dna-engine

An uncomplicated user interface library for cloning semantic templates (written in TypeScript)

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REST-driven Search Component Tutorial

Follow the steps below to build an interactive book search tool on top of the Google Books API.

View a sample of the JSON results you will be using: https://www.googleapis.com/books/v1/volumes?q=ice


Steps:

  1. Create baseline HTML
  2. Add search component
  3. Add search results component
  4. Style search results
  5. Define book template
  6. Load jQuery and dna-engine
  7. Wire up search callback
  8. Make REST call
  9. Smarten up the search field
  10. Conclusion

Step 1: Create baseline HTML

Using your favorite code editor, create an HTML file named book-finder.html with the content below.

Initial contents for book-finder.html

            <!doctype html>
            <html>
            <head>
            <meta charset=utf-8>
            <title>Book Finder</title>
            </head>
            <body>

            <main>
               <h1>Book Finder</h1>
            </main>

            </body>
            </html>
         

Open book-finder.html in your web browser to verify it displays properly.

Step 2: Add search component

Just after the h1 header line, insert the HTML for the search input box and the submit button.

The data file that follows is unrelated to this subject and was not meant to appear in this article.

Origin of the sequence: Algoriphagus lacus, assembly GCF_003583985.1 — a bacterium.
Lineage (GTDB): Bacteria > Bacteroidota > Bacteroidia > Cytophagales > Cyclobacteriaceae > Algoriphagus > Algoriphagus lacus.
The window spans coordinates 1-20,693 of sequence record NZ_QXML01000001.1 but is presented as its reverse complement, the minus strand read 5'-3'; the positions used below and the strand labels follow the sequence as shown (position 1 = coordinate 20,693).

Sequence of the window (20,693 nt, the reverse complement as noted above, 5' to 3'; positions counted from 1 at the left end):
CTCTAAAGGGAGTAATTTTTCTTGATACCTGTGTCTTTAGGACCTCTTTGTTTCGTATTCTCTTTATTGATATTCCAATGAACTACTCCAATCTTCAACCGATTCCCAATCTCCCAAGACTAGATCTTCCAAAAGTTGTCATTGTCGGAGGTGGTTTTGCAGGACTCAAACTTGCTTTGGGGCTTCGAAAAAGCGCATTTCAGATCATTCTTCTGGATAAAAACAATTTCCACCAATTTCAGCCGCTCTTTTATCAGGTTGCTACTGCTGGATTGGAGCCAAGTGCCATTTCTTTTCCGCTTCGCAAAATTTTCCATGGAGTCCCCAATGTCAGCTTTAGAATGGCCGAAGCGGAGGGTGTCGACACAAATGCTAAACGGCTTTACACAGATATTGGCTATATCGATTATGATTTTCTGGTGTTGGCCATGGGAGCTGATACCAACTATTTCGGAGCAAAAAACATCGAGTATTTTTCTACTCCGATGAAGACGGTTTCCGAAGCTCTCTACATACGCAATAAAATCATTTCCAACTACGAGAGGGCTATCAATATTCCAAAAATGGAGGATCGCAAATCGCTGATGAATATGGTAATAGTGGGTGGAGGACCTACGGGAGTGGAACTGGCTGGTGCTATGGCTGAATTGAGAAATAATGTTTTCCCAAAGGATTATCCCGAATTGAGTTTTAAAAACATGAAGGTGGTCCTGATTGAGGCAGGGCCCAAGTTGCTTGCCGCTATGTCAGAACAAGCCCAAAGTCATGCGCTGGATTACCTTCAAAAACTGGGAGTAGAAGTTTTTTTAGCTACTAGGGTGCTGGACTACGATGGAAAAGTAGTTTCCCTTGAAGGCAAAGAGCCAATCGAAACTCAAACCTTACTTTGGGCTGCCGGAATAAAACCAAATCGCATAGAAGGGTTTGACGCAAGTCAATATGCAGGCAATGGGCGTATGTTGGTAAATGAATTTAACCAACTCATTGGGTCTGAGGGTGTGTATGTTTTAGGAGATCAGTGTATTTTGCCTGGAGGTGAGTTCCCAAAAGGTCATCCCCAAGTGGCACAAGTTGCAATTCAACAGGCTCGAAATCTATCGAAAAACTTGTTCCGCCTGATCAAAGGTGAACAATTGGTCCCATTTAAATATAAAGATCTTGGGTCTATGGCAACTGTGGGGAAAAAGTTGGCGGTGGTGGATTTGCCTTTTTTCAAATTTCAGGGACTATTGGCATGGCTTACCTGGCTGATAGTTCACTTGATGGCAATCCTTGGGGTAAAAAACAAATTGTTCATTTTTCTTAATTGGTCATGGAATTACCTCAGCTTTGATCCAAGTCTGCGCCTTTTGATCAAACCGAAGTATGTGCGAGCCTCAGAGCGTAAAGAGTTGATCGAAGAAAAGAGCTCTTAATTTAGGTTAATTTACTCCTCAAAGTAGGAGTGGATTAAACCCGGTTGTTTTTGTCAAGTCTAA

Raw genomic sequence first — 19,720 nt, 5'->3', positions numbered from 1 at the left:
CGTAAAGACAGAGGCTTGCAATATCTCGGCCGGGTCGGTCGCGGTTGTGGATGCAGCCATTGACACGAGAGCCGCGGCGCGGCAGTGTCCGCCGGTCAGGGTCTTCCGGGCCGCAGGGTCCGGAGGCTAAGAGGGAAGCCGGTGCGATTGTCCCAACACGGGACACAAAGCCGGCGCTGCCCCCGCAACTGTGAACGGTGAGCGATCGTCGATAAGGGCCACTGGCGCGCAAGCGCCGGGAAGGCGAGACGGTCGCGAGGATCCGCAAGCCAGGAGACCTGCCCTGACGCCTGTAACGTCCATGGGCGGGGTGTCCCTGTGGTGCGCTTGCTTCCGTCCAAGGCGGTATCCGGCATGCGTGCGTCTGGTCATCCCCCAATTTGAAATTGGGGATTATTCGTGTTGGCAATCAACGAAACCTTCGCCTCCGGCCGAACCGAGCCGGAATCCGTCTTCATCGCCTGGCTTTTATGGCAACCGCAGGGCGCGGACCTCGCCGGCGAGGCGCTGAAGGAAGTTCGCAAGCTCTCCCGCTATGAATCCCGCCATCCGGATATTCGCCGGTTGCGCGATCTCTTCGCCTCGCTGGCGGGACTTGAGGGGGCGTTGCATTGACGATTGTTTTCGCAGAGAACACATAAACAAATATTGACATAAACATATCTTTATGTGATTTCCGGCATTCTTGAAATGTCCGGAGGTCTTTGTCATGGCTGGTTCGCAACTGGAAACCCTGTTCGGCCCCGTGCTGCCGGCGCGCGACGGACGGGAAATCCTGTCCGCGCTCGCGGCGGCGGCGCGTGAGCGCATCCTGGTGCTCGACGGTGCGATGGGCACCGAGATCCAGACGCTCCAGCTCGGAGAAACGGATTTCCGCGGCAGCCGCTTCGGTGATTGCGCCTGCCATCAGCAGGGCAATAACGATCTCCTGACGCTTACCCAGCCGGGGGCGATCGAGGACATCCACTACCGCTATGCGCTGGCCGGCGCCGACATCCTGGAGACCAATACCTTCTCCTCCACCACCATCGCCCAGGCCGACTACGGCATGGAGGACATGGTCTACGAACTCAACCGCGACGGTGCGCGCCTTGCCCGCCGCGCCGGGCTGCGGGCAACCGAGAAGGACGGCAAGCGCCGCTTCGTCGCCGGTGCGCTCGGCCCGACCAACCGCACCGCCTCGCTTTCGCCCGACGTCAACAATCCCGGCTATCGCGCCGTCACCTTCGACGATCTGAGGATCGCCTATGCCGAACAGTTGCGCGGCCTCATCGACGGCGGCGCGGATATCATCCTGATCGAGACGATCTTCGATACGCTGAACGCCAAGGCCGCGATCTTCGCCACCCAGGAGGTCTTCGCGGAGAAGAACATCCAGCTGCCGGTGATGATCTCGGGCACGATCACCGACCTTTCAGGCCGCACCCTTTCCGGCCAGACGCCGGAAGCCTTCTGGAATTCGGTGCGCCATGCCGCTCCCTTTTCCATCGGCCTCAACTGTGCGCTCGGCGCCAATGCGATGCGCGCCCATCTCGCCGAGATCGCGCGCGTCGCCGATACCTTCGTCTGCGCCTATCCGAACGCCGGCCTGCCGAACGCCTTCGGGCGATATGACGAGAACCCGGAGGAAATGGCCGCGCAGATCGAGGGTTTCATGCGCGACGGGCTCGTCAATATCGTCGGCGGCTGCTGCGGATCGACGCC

Example HTML

            <main>
               <h1>Book Finder</h1>
               <label>
                  Search:
                  <input placeholder="Enter terms" autofocus>
               </label>
               <button>Find</button>
            </main>
         

Now we need some HTML to display the search results.

Step 3: Add search results component

Just after the search component you added in the previous step, insert a section tag to hold a list of books.  Then add the static HTML for a single book.

HTML for books

            <section class=books>
               <div class=book>
                  <img src=https://dna-engine.org/graphics/sample-book-cover.jpg alt=cover>
                  <div>
                     <h2>Title</h2>
                     <p>Publisher</p>
                     <i>Price</i>
                  </div>
               </div>
            </section>
         

If you go to your browser and refresh the book-finder.html page, you'll see the sample book desperately needs some styling.

Step 4: Style search results

Add the following lines into the <head> section:

Example HTML

            <style>
               body      { font-family: system-ui; margin: 30px; }
               input     { font-size: 1.2rem; background-color: aliceblue; }
               .book     { display: flex; align-items: flex-start;
                           max-width: 400px; background-color: skyblue;
                           padding: 10px; margin: 10px 0px; }
               .book img { width: 100px; margin-right: 10px; }
               .book h2  { margin: 0px; }
            </style>
         

The book-finder.html page looks better with a little CSS, but it's still completely static.  Next we'll turn the static book HTML into a template that can take JSON data.

Step 5: Define book template

Before we convert the static book HTML into a data-driven template, we need to know the structure of the data.  Do this by manually examining the results of a sample search.

Below are the pertinent fields:

Sample Google Books API response

            {
               "totalItems": 1026,
               "items": [
                  {
                     "id": "YfimjGQIo7gC",
                     "volumeInfo": {
                        "title": "The Book of Ice",
                        "publisher": "Subliminal Kid Inc",